Writing the C Startup file
The Reset_Handler is the first function to be executed when microcontroller comes out of reset. We will have to define this function in our C Startup file. We will also have to define the vector table in this same file.
Automating the Build Process with Make
A Build System is a piece of program that takes source code as input and produces a deployable software as output. Make is one of the popular Build Systems out there. We shall learn how to automate our build process with Make.
Analyzing the chip documentations:
Before developing the firmware for any chip you have to learn how to read the documentation provided by the chip manufacturer.
Defining address for the different peripheral:
All components on the microcontroller have an address range.To write to a component or read from a component you need to locate its address range in the documentation and properly define the addresses in your code.
Creating registers from the address:
The addresses in the address range of a component represent the registers of that component. To access these registers you have effectively typecast the addresses.
Understanding CMSIS:
Cortex-Microcontroller Interface Standard (CMSIS)CMSIS is a standard developed by Arm for all Cortex-Microcontrollers. This is the standard used in professional firmware development.
By the end of this course...

You Will Be Able To :

  • Build complete firmware without using an Integrated Development Environment (IDE)
  • ​Write your own Linker Script
  • Write your own C Startup file
  • ​Effectively apply GNU Bin Tools
  • ​Effectively apply Build Systems like Make to your Embedded Development
  • ​Effectively write your own Makefiles to automate the Build Process in your Embedded Projects
  • ​Build every single line of code from scratch by writing to the microcontroller’s memory space directly.
  • ​Use No third party libraries or header files
  • ​Develop proficiency in your embedded development skills and confidently take the next steps
  • ​Define addresses for the different peripherals
  • ​Analyze the chip documentation
  • ​Create registers from the addresses

Table of Contents

  • Development Environment
  • ​Ways of Firmware Development
  • ​Tools of the Trade
  • ​Overview of the Development Environment
  • ​Installing GCC for Arm
  • ​Setting Up OpenOCD
  • ​Constructing Peripheral Registers from Memory Addresses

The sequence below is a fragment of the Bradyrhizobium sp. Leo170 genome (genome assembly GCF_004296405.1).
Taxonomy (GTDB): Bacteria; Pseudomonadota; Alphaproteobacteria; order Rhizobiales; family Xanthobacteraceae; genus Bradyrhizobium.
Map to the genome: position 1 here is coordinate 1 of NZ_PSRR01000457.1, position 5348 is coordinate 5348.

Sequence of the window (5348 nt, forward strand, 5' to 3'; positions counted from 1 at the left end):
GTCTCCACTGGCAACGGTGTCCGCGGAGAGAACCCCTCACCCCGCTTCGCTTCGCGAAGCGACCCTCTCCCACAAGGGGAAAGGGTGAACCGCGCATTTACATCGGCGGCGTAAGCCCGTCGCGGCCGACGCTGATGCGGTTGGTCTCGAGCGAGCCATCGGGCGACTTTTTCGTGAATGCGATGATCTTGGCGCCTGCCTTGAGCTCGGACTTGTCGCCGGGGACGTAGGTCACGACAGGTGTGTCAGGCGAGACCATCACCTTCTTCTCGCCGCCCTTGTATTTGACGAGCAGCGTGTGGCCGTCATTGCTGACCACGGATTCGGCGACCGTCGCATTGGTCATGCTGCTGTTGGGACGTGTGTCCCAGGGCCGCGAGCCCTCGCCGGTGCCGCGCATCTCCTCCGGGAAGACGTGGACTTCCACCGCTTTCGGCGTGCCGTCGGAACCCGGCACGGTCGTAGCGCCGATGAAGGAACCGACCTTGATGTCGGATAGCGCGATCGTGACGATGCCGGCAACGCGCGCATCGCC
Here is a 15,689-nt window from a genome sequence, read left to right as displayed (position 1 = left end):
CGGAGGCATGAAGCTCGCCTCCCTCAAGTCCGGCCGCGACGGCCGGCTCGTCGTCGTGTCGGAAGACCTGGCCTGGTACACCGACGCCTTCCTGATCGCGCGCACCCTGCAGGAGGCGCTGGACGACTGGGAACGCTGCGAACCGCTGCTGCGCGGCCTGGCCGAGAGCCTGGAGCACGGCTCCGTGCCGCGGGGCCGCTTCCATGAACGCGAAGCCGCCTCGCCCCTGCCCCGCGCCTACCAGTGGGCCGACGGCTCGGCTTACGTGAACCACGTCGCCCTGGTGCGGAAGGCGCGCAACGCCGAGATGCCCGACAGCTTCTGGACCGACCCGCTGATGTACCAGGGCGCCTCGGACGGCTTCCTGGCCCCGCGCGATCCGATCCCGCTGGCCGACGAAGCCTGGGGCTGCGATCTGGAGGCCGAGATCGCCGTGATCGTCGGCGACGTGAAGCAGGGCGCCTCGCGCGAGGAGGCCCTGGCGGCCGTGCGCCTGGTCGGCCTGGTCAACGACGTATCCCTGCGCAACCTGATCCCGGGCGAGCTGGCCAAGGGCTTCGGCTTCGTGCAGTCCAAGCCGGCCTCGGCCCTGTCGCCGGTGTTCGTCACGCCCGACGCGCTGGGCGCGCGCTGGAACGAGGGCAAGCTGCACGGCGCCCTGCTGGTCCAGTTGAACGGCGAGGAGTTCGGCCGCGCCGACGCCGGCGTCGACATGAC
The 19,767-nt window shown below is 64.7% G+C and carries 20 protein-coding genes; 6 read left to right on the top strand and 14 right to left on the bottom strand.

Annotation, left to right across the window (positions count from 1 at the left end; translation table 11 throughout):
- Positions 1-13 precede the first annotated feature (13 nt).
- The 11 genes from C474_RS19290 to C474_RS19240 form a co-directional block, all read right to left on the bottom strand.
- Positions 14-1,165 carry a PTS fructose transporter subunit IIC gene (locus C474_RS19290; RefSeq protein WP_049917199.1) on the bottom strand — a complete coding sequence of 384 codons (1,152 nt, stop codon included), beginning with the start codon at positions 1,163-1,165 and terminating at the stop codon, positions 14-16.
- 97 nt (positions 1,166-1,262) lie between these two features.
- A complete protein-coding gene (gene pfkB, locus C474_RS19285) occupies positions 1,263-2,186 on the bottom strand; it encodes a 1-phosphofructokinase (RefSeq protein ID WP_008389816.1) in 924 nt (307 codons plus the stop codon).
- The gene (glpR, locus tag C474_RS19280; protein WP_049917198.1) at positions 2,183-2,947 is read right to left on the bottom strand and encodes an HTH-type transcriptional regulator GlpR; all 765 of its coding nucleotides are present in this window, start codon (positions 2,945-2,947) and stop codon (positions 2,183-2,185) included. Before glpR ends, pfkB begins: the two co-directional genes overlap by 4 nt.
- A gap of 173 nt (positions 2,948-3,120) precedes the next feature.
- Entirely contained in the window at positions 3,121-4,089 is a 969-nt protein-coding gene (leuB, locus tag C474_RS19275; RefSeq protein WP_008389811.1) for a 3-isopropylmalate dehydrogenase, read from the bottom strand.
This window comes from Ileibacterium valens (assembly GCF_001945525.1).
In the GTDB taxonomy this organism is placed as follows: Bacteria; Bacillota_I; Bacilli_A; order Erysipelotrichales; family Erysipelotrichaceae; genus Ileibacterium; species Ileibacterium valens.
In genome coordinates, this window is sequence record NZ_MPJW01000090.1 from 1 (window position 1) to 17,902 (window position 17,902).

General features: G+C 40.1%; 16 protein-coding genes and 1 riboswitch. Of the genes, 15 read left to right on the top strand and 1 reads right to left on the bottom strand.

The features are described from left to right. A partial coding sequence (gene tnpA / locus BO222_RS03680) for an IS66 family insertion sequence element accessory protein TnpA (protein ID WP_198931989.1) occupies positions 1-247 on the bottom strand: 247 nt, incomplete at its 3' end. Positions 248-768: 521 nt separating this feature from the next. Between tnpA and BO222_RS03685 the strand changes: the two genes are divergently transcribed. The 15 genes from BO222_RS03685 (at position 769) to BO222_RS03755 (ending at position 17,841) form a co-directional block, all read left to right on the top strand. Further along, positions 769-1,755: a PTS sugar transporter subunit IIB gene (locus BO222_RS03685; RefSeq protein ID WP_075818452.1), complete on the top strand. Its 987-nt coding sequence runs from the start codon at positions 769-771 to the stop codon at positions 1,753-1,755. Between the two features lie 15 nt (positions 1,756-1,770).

• ​Getting the best out of this course
  • ​Downloading our Integrated Development Environment (IDE) for Control Experiment
  • ​Installing an Integrated Development Environment (IDE) for Control Experiment
  • Getting the right Documentation for Bare-Metal Development
  • ​Programming : Locating the Ports and Pins of Components on the Nucleo board
  • ​Defining Addresses of Modules using information from the Documentation
  • ​Programming : Creating required Registers using Information from Documentation
  • ​Programming : Configuring Pins using the Registers we Created
  • ​Programming : Creating Registers from Structure Members
  • ​Understanding the Build Process and Exploring the GNU Toolchain
  • ​​Understanding the Build Process
  • ​Overview of Some GNU Bin Tools
  • ​Programming : Observing the Build Process from IDE Perspective
  • ​Compiling and Linking Existing Source files using the GNU Arm Toolchain
  • ​Programming : Exploring the GNU Bin Tools - The Compiler
  • ​Programming : Exploring the GNU Bin Tools - Adding Options for Arm Cortex
  • ​Programming : Exploring the GNU Bin Tools - Stopping After Compilation
  • ​Programming : Exploring the GNU Bin Tools - Analyzing Object files
  • ​Developing the Linker Script and Startup File
  • ​Understanding the Memory Model and Linker Script
  • ​Getting familiar with some Linker Commands
  • ​Analyzing the Linker Script Generated by CubeIDE
  • ​Understanding Linker Constants
  • ​Programming : Writing the Linker Script (Pt.1)- Memory Definition
  • ​Programming : Writing the StartUp file (Pt.1)- Creating the ISR Vector Section
  • ​Programming : Writing the StartUp file (Pt.2)- Populating the Vector Table
  • ​Programming : Verifying the Creation of the Custom Section
  • ​Understanding the load Memory of different Sections